Community theater comes alive in the Providence Players’ production of "The Skin of Our Teeth," at the Frost Middle School theater in Fairfax. On weekends in October, they tackle everything from biblical nuances to prehistoric eras and war in a production that, at times, will make the head spin.
Fairfax County Supervisor Gerald Connolly (D-Providence) plays a politician in Scene 2 at the Atlantic City, N.J. Boardwalk. He sums up the story line: "The message is, we will get through this, life is a cycle."
Fairfax resident Marilyn Mchugh is a follower of the community troupe. She's also seen “Arsenic and Old Lace,” “Born Yesterday” and three one-act plays the Players did last spring.
"This is the most bizarre story I've ever seen, but it takes real talent to pull this off," she said.
Burke resident Karie Mulkowsky was in to see co-worker Beth Rodgers, who played Gladys, the daughter of antagonists Mr. And Mrs. Antrobus. Mulkowsky and Rodgers both work at Merrifield Garden Center.
"I like it a lot. It flows really well. The political immorality, they made it humorous," she said.
Bret Rogerson of Herndon had a harder time linking one scene to another.
"It's a little tricky to follow," he said.
THE FIRST SCENE opens with the typical American family, narrated by a chamber maid, Sabina, fluttering a feather duster, played by Tina Thronson. Sabina had a repeating line, which left the audience at a standstill not knowing whether to applaud or look for the exit door.
Everyone was freezing, there was no wood for the fire and neighbors in need of a warm place were pounding on the door.
"We came through the Depression by the skin of our teeth. One more tight squeeze like that and where will we be?" she said, three or four times.
That scene incorporated dinosaurs on the lawn, the Ice Age, Moses, Cain and Abel, as well as the invention of the wheel.
Scene 2 is a politicians' forum on the Boardwalk in Atlantic City, N.J., complete with marriage infidelity, a thunderstorm and Noah's Ark. Miss Atlantic City 1942, aka Miss Fairweather (Thronson), tempts George Antrobus. Esmeralda, the Cajun fortune teller, played by Michelle Chapman-Campbell, fuels the temptation. Periodically, the production skips between the story on stage and reality, with Sabina telling the audience why a scene was skipped or arguing that takes place between the director and the actors.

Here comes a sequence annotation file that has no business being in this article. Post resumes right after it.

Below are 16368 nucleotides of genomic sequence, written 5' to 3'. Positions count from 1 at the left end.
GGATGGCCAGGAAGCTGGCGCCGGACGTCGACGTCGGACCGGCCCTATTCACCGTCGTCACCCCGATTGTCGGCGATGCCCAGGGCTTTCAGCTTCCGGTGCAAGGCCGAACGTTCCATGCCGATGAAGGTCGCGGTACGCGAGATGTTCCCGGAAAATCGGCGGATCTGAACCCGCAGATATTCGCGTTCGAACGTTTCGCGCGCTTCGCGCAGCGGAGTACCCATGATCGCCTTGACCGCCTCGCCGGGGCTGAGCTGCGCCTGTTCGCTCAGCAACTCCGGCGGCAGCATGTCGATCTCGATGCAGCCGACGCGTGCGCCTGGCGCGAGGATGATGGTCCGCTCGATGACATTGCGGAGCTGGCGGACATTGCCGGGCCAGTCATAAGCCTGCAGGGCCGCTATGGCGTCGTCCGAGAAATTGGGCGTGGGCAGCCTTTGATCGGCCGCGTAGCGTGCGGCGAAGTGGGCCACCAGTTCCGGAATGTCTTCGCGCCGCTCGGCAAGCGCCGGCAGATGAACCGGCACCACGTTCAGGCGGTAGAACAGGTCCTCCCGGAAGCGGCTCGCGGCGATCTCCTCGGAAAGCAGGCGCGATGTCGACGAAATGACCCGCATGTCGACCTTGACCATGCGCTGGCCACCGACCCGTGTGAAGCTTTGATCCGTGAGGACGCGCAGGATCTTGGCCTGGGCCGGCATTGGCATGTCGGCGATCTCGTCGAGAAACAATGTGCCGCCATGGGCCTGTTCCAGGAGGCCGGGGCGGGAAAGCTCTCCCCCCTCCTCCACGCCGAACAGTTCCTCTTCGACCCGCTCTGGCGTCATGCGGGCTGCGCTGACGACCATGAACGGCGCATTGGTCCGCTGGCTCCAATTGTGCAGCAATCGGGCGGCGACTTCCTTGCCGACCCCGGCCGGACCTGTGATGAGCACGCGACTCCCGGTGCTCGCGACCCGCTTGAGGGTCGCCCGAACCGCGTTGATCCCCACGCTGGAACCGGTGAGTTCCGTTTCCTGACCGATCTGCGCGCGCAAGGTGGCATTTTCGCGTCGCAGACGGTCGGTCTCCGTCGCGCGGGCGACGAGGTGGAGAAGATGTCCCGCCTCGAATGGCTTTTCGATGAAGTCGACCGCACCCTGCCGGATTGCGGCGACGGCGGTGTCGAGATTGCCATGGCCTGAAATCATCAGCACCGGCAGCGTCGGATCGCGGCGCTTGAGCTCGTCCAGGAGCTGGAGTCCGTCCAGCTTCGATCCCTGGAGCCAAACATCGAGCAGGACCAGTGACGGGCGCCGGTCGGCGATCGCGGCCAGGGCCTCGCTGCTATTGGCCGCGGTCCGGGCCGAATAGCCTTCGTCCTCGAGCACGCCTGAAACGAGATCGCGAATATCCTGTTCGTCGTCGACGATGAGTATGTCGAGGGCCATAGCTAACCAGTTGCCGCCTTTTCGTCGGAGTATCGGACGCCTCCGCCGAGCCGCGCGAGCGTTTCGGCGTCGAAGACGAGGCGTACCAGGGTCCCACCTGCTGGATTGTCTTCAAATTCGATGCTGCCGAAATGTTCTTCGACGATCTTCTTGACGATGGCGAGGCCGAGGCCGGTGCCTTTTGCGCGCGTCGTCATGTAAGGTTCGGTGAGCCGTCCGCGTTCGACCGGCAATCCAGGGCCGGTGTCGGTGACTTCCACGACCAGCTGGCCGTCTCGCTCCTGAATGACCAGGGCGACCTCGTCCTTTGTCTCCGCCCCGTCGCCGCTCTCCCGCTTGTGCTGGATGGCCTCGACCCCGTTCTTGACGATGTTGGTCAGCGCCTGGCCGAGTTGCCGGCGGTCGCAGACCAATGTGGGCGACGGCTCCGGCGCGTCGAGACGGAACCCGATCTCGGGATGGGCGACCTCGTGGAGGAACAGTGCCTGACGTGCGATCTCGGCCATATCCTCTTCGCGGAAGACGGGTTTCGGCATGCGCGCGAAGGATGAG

Scene 3 starts out in a foggy haze where an accident supposedly occurs backstage. It is explained to the audience that stage extras — the usher and seamstress — will be playing the roles instead of the cast. Then it skips right back to the regular cast.
This scene deals with war. The particular war is hard to determine, but playwright Thornton Wilder wrote the play during World War II, so it is assumed to be that time frame. Antrobus' son Henry, played by Jim Gertzog, is a victim of the evils of war and takes it out on all. At one point, Gladys holds her new baby up and says, "And show them we don't have to be afraid anymore."
"I think it's an optimistic message," Connolly said afterward.
Susan Schwartz is involved with the group, along with her husband, Dave, who is in a lot of the productions. Their children helped design the sets as well as usher. The couple met in theater at college.
"My husband and I got involved because of the professionalism," she said.
They saw one production and were hooked.
"David said, 'It's time to get back in theater,'" she said.
THE PROVIDENCE PLAYERS, who started off as the Mantua PTA Players, formed in 1998, with "You Can't Take It With You." Their next project, "Macbeth Did It," attracted more than 1,000 fans over the span of four performances. They grew from there, becoming the Frost Players before adopting their present name. They are currently working with Fairfax County to develop a partnership at the James Lee Community Center, which is currently under renovation. The Players hope to make that their home in the 2003-04 season.